Accelerated evolution of the electron transport chain in anthropoid primates

Bibliographic Collection: 
CARTA-Inspired Publication
Publication Type: Journal Article
Authors: Grossman, L. I.; Wildman, D. E.; Schmidt, T. R.; Goodman, M.
Year of Publication: 2004
Journal: Trends Genet
Volume: 20
Edition: 2004/10/12
Number: 11
Pagination: 578-85
Date Published: Nov
Type of Article: Research Support, U.S. Gov't, Non-P.H.S.Research Support, U.S. Gov't, P.H.S.
Publication Language: eng
ISBN Number: 0168-9525 (Print)0168-95
Accession Number: 15475118
Keywords: Animals, Electron Transport Chain Complex Proteins/*genetics/physiology, Electron Transport Complex III/genetics/physiology, Electron Transport Complex IV/genetics/physiology, Evolution, Haplorhini/*genetics/physiology, Humans, Molecular, Phylogeny

Mitochondria are both the power plant of the cell and a central integrator of signals that govern the lifespan, replication and death of the cell. Perhaps as a consequence, genes that encode components of the mitochondrial electron transport chain (ETC) are generally conserved. Therefore, it is surprising that many of these genes in anthropoid primates (New World monkeys, Old World monkeys and apes, including humans) have been major targets of darwinian positive selection. Sequence comparisons have provided evidence that marked increases of non-synonymous substitution rates occurred in anthropoid ETC genes that encode subunits of Complex III and IV, and the electron carrier molecule cytochrome c (CYC). Two important questions are: (i) how has evolution altered ETC function? and; (ii) how might functional changes in the ETC be linked to evolution of an expanded neocortical brain?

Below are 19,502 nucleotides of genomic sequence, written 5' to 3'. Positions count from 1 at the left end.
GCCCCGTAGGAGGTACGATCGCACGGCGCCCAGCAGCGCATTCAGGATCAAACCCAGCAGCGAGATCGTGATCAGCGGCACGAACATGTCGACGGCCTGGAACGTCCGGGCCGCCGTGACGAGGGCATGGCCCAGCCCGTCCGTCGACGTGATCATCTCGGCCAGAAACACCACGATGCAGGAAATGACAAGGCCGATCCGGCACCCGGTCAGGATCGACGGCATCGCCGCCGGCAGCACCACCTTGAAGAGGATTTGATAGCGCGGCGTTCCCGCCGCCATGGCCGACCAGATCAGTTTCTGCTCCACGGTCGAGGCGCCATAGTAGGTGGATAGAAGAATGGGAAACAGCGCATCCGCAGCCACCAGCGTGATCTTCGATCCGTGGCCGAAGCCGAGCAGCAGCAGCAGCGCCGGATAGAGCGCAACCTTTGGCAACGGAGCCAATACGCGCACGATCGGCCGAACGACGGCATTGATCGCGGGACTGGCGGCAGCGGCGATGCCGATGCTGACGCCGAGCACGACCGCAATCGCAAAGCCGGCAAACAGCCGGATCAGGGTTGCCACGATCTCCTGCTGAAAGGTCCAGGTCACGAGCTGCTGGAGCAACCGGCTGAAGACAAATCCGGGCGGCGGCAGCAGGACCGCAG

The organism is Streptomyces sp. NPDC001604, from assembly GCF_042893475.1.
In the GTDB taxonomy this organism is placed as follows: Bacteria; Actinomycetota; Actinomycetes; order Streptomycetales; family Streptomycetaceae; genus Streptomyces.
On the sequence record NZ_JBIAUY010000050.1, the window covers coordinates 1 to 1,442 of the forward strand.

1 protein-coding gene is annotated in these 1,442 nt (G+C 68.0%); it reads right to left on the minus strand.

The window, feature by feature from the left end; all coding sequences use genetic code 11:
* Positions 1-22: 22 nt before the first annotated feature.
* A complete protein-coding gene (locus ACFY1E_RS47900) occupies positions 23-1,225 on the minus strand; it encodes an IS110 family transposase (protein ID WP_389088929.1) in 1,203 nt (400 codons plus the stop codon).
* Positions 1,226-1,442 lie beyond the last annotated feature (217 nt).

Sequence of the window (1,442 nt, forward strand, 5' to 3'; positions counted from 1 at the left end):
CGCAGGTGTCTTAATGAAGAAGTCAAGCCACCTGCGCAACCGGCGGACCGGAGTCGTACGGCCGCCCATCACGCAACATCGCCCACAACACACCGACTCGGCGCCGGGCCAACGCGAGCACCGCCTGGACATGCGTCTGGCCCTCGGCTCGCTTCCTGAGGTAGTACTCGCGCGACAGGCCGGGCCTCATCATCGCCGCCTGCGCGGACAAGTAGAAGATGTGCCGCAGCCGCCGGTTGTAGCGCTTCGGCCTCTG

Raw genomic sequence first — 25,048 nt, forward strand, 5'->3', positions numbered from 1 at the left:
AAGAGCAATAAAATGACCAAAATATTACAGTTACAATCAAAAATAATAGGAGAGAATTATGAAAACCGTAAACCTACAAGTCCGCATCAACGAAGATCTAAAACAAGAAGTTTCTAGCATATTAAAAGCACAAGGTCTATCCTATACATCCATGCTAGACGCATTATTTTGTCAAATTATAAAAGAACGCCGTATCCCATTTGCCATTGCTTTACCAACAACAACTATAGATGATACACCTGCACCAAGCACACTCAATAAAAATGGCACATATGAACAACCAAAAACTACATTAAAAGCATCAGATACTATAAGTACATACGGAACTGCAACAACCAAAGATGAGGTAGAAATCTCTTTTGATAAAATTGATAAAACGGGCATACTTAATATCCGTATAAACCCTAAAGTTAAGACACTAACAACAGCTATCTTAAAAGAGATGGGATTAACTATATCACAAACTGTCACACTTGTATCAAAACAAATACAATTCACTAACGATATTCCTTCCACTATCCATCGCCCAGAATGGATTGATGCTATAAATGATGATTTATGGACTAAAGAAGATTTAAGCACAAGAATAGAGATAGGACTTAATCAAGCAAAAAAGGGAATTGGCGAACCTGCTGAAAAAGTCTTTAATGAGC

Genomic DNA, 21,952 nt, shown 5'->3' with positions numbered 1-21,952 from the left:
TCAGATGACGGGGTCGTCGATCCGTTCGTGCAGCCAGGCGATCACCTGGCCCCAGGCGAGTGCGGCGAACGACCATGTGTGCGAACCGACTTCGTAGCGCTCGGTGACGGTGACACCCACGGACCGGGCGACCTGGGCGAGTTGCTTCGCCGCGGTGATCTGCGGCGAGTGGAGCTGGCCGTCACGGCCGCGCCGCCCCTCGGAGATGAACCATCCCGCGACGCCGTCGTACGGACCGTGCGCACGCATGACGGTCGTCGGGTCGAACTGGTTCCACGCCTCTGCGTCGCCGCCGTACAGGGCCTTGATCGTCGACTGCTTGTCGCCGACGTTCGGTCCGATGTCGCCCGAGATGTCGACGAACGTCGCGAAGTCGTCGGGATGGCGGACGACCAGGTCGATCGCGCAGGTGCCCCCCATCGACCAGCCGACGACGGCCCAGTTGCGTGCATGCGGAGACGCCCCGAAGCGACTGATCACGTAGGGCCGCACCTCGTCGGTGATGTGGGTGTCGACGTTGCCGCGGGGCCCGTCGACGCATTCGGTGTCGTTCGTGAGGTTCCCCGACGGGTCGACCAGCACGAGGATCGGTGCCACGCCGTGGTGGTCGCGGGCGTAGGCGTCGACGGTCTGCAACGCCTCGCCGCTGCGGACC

EnglandTrends Genet. 2004 Nov;20(11):578-85.

Alternate Journal: Trends in genetics : TIG
Author Address:

Center for Molecular Medicine and Genetics, Wayne State University School of Medicine, 540 East Canfield Avenue, Detroit, MI 48201, USA.